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May 8 / Chuck Smith, Jr.

May 5, 2019


Mark 15:1-15 and John 18:33-38

Intro: Way back at the beginning of John’s narrative of Jesus’ ministry, when John the Baptist first saw Jesus, he said, “Behold, the Lamb of God. who takes away the sin of the world” (Jn. 1:29)

John’s source for the image of the lamb was the sacrificial worship of Israel
– this symbol was embedded in Israel’s collective memory
• the offering of a lamb provided atonement for Israel’s sin
• “atone” means to cover
– when it came to sin, God had his people covered

Again early in Jesus’ ministry, Nicodemus came to him for a nighttime chat
– during their interview Jesus told him,
And as Moses lifted up the serpent in the wilderness, so must the Son of Man be lifted up, that whoever believes in him may have eternal life (Jn. 3:14-15)
• later, Jesus told people who came to him in the temple,
When you have lifted up the Son of Man, then you will know that I am he, and that I do nothing on my own authority . . . . (Jn. 8:28)
• and even later,
“And I, when I am lifted up from the earth, will draw all people to myself.” He said this to show by what kind of death he was going to die (Jn. 12:32)
◦ that is, Jesus would die by crucifixion

These themes come to a dramatic climax and fulfillment in chapters 18-19
– there, the Lamb of God is lifted up on the cross

Jesus is the heart of story, but Pilate moves the plot forward

Rome had installed Pilate as governor over Judea and Syria
– unfortunately for him, he did not govern well
• the way he is remembered in history:
◦ he was a typically ethnocentric Roman
◦ to him, the local population was mostly barbarian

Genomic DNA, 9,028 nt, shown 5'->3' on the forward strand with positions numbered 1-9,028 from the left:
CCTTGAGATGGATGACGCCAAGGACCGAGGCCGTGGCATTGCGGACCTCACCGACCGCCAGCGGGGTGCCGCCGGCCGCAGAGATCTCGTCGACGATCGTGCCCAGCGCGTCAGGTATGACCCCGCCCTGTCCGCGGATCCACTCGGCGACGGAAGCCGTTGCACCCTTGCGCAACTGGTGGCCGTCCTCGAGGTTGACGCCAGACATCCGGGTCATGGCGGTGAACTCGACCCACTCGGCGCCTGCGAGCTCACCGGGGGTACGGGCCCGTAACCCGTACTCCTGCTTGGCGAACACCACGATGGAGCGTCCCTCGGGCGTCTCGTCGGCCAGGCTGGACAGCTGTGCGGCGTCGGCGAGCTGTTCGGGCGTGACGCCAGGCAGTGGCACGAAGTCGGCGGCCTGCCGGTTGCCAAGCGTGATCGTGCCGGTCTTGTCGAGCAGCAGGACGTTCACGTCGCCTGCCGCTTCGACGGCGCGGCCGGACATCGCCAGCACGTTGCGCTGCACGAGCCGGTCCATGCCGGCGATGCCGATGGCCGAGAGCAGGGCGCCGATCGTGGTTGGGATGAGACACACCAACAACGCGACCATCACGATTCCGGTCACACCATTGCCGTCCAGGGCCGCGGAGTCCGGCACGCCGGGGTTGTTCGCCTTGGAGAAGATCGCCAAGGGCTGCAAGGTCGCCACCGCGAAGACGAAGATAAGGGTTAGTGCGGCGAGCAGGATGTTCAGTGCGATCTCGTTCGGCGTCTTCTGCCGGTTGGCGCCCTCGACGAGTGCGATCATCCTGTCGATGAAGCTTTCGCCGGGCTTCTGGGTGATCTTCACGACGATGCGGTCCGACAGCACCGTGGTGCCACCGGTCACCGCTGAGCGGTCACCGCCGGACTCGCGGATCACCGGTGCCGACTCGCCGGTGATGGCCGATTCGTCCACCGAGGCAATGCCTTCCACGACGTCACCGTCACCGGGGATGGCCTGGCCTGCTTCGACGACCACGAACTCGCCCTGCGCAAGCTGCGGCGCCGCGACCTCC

◦ it was his to enforce the Pax Romana and keep the populace in line
◦ he took no interest in Jewish customs, culture, or religion
• ignoring the concerns of the Jews, Pilate repeatedly offended them
– due to their dire complaints, Pilate was recalled to Rome

This story of Jesus’ trial follows Pilate back and forth
– he goes from Jesus’ accusers, then to Jesus, then back to his accusers
• meanwhile he has Jesus swinging on a rope
• exonerated one minute, then beaten the next
– but if Pilate drives the plot, he is also at the mercy of it
• his back is to the wall
The only hero in the story is Jesus
– even his lifeless body is more interesting than Pilate
• and Jesus is definitely more cherished

The episode begins with Jesus in the Garden of Gethsemane

Verse 4 reads,
Then Jesus, knowing all that would happen to him, came forward and said to them [those who came to arrest him], “Whom do you seek?”
– Jesus did not stumble into the cross – he saw it coming
• he knew it was the final accomplishment of his ministry
• all of this was moving toward God’s intended goal
◦ perhaps that is why in chapter 19, John mentions more more times the fulfillment of scripture than in any other chapter
◦ and all those quotes are piled up at foot of cross
1. when the soldiers cast lots for his tunic (Jn. 19:24)
2. when Jesus said, “I thirst” (Jn. 19:28)
3. when the soldiers did not break his legs (Jn. 19:36)
4. when a soldier pierced Jesus side with a spear (Jn. 19:37)
– all three of the Synoptic gospels tells us that Jesus prayed that God would spare him this cup
• John says nothing about Jesus’ desperate prayer
• but he does tell us that Jesus spoke of his cup when he was arrested
◦ Peter took a swing at someone in the mob that came for Jesus
◦ but Jesus ordered him,
Put your sword into its sheath; shall I not drink the cup that the Father has given me?
◦ God had not removed the cup and Jesus was resolved to drink it
(only John tells us that it was Peter who cut off the ear of the high priest’s servant, and only Luke tells us that Jesus healed the servant’s ear)